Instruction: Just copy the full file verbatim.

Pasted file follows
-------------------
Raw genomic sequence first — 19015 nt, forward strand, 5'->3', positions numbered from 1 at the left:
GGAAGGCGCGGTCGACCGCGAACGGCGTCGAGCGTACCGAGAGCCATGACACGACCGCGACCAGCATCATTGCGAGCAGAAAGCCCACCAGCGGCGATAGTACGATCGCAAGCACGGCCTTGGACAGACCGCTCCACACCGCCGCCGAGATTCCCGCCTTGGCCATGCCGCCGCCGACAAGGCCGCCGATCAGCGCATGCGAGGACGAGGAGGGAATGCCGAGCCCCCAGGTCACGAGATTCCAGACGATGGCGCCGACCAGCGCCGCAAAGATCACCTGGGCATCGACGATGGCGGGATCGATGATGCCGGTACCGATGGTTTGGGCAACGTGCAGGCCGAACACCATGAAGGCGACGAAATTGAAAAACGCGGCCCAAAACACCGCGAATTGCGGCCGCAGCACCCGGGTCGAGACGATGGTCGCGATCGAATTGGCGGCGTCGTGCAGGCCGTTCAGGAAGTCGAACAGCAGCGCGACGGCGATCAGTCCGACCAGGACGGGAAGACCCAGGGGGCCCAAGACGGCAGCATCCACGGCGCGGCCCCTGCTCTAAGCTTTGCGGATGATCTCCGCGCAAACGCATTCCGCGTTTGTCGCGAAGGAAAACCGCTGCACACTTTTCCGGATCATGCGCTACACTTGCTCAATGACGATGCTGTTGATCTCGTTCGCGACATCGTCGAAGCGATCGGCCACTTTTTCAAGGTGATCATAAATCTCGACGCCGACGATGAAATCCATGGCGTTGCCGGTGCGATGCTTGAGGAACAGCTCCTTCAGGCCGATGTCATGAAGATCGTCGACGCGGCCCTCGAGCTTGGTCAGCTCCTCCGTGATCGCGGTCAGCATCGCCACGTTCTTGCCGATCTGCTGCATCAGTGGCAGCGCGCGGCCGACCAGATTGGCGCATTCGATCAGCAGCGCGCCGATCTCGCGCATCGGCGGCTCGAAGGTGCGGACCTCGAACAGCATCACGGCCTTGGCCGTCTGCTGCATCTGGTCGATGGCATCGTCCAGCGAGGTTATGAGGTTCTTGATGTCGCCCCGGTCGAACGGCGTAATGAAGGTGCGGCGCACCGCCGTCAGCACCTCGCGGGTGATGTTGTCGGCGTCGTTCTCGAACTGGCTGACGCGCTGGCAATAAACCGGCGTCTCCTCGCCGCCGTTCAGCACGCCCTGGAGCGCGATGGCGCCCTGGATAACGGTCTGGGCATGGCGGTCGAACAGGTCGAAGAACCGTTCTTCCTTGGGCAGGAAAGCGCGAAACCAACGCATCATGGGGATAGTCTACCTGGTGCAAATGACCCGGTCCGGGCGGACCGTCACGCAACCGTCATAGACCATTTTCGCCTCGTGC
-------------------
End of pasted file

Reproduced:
Raw genomic sequence first — 19015 nt, forward strand, 5'->3', positions numbered from 1 at the left:
GGAAGGCGCGGTCGACCGCGAACGGCGTCGAGCGTACCGAGAGCCATGACACGACCGCGACCAGCATCATTGCGAGCAGAAAGCCCACCAGCGGCGATAGTACGATCGCAAGCACGGCCTTGGACAGACCGCTCCACACCGCCGCCGAGATTCCCGCCTTGGCCATGCCGCCGCCGACAAGGCCGCCGATCAGCGCATGCGAGGACGAGGAGGGAATGCCGAGCCCCCAGGTCACGAGATTCCAGACGATGGCGCCGACCAGCGCCGCAAAGATCACCTGGGCATCGACGATGGCGGGATCGATGATGCCGGTACCGATGGTTTGGGCAACGTGCAGGCCGAACACCATGAAGGCGACGAAATTGAAAAACGCGGCCCAAAACACCGCGAATTGCGGCCGCAGCACCCGGGTCGAGACGATGGTCGCGATCGAATTGGCGGCGTCGTGCAGGCCGTTCAGGAAGTCGAACAGCAGCGCGACGGCGATCAGTCCGACCAGGACGGGAAGACCCAGGGGGCCCAAGACGGCAGCATCCACGGCGCGGCCCCTGCTCTAAGCTTTGCGGATGATCTCCGCGCAAACGCATTCCGCGTTTGTCGCGAAGGAAAACCGCTGCACACTTTTCCGGATCATGCGCTACACTTGCTCAATGACGATGCTGTTGATCTCGTTCGCGACATCGTCGAAGCGATCGGCCACTTTTTCAAGGTGATCATAAATCTCGACGCCGACGATGAAATCCATGGCGTTGCCGGTGCGATGCTTGAGGAACAGCTCCTTCAGGCCGATGTCATGAAGATCGTCGACGCGGCCCTCGAGCTTGGTCAGCTCCTCCGTGATCGCGGTCAGCATCGCCACGTTCTTGCCGATCTGCTGCATCAGTGGCAGCGCGCGGCCGACCAGATTGGCGCATTCGATCAGCAGCGCGCCGATCTCGCGCATCGGCGGCTCGAAGGTGCGGACCTCGAACAGCATCACGGCCTTGGCCGTCTGCTGCATCTGGTCGATGGCATCGTCCAGCGAGGTTATGAGGTTCTTGATGTCGCCCCGGTCGAACGGCGTAATGAAGGTGCGGCGCACCGCCGTCAGCACCTCGCGGGTGATGTTGTCGGCGTCGTTCTCGAACTGGCTGACGCGCTGGCAATAAACCGGCGTCTCCTCGCCGCCGTTCAGCACGCCCTGGAGCGCGATGGCGCCCTGGATAACGGTCTGGGCATGGCGGTCGAACAGGTCGAAGAACCGTTCTTCCTTGGGCAGGAAAGCGCGAAACCAACGCATCATGGGGATAGTCTACCTGGTGCAAATGACCCGGTCCGGGCGGACCGTCACGCAACCGTCATAGACCATTTTCGCCTCGTGC